High demand from consumers for better efficiency and price competition in supermarkets has led many supermarket retailers in Australia to cut their product prices.
This information comes from a report from the Institute of Public Affairs (IPA), which has shown how consumer activity has affected and driven supermarket competition in the country.
“Pressure from consumers to increase efficiencies, scale and competition are cutting supermarket retail prices by at least five per cent,” said IPA director of the IP and free trade unit Tim Wilson in a June 24 statement.
“Over the past two decades supermarkets have been consolidating and extracting efficiencies of scale through their logistics and supply chains to meet consumer demand for lower prices.”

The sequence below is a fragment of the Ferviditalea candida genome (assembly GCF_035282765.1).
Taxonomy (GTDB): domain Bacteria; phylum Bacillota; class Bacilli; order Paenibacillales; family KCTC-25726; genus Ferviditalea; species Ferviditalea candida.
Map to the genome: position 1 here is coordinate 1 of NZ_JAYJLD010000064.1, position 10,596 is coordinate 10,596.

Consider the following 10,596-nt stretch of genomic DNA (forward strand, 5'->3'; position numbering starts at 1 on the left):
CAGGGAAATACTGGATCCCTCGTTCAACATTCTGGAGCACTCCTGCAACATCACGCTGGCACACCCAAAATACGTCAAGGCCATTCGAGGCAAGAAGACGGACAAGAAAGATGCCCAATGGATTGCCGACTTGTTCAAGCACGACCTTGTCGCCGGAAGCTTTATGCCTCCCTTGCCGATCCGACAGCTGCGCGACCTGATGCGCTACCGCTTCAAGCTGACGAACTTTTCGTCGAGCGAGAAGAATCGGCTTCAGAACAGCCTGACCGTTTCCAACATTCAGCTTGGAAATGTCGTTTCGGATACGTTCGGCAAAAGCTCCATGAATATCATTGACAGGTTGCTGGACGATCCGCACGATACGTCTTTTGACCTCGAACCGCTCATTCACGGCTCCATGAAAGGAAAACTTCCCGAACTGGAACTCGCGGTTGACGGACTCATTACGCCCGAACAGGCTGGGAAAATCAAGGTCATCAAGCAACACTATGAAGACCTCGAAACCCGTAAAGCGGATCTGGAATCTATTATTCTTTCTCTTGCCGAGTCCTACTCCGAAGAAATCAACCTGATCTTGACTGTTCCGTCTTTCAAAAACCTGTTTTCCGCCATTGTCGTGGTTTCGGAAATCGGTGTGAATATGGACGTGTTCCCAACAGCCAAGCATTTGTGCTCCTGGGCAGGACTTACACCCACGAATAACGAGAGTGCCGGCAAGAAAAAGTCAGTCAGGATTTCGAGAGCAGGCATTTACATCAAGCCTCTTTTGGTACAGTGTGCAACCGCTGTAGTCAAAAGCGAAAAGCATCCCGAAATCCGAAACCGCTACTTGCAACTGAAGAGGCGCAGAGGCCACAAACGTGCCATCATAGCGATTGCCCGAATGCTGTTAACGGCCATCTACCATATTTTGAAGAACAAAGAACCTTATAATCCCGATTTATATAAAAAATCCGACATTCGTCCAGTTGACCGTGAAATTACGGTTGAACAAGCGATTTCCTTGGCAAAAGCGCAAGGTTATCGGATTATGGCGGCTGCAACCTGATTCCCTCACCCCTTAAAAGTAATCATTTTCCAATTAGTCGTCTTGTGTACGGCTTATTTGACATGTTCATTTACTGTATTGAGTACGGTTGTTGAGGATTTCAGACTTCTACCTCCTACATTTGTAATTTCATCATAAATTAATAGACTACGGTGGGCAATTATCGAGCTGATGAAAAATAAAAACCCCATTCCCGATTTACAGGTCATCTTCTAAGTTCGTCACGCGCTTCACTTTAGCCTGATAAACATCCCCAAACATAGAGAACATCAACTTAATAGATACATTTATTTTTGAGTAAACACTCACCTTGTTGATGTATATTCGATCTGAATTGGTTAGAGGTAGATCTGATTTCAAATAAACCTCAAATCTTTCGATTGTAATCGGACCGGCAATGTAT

This increased demand has meant that many supermarket retailers have had to sacrifice how much they are making from the sale of products in order to maintain a presence in the market.
“Consumer-driven competition is pushing supermarkets to extract maximum value from their high volume, low margin business models to deliver lower prices,” said Mr Wilson.
“There is still room for more consumer-focused competition by removing regulatory barriers that make it harder for new stores to be opened, increases costs that are passed through to consumers in higher prices and makes it harder for new players to establish themselves.”
Large retailers can offer lower prices for products and create a strong level of competition in the market.
Doing this will enable business owners to create ways to correctly price products, and identify strategies to help keep sales volumes at a desirable level.